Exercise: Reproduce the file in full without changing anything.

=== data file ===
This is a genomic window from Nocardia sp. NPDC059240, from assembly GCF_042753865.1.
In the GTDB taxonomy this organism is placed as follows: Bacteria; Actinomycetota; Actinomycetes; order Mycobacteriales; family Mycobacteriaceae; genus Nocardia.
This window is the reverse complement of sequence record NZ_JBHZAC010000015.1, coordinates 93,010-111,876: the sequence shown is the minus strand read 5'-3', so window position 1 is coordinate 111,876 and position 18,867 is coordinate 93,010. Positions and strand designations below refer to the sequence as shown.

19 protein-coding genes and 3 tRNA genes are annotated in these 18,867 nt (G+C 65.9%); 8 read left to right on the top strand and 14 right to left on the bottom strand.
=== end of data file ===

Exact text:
This is a genomic window from Nocardia sp. NPDC059240, from assembly GCF_042753865.1.
In the GTDB taxonomy this organism is placed as follows: Bacteria; Actinomycetota; Actinomycetes; order Mycobacteriales; family Mycobacteriaceae; genus Nocardia.
This window is the reverse complement of sequence record NZ_JBHZAC010000015.1, coordinates 93,010-111,876: the sequence shown is the minus strand read 5'-3', so window position 1 is coordinate 111,876 and position 18,867 is coordinate 93,010. Positions and strand designations below refer to the sequence as shown.

19 protein-coding genes and 3 tRNA genes are annotated in these 18,867 nt (G+C 65.9%); 8 read left to right on the top strand and 14 right to left on the bottom strand.